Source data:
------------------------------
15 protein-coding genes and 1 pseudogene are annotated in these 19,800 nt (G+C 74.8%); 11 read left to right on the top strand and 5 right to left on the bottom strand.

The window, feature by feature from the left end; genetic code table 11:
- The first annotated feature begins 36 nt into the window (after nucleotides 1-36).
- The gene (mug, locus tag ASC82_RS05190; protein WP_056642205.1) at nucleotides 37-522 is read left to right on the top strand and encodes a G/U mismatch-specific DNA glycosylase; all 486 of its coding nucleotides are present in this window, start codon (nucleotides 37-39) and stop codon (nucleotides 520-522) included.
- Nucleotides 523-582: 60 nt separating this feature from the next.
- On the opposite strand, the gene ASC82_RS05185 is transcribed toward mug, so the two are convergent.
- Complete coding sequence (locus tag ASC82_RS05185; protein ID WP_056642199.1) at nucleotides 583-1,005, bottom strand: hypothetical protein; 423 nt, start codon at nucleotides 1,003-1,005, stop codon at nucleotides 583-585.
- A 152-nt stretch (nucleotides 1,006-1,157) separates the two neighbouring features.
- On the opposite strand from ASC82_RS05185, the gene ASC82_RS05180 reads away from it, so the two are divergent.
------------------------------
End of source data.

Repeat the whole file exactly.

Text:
15 protein-coding genes and 1 pseudogene are annotated in these 19,800 nt (G+C 74.8%); 11 read left to right on the top strand and 5 right to left on the bottom strand.

The window, feature by feature from the left end; genetic code table 11:
- The first annotated feature begins 36 nt into the window (after nucleotides 1-36).
- The gene (mug, locus tag ASC82_RS05190; protein WP_056642205.1) at nucleotides 37-522 is read left to right on the top strand and encodes a G/U mismatch-specific DNA glycosylase; all 486 of its coding nucleotides are present in this window, start codon (nucleotides 37-39) and stop codon (nucleotides 520-522) included.
- Nucleotides 523-582: 60 nt separating this feature from the next.
- On the opposite strand, the gene ASC82_RS05185 is transcribed toward mug, so the two are convergent.
- Complete coding sequence (locus tag ASC82_RS05185; protein ID WP_056642199.1) at nucleotides 583-1,005, bottom strand: hypothetical protein; 423 nt, start codon at nucleotides 1,003-1,005, stop codon at nucleotides 583-585.
- A 152-nt stretch (nucleotides 1,006-1,157) separates the two neighbouring features.
- On the opposite strand from ASC82_RS05185, the gene ASC82_RS05180 reads away from it, so the two are divergent.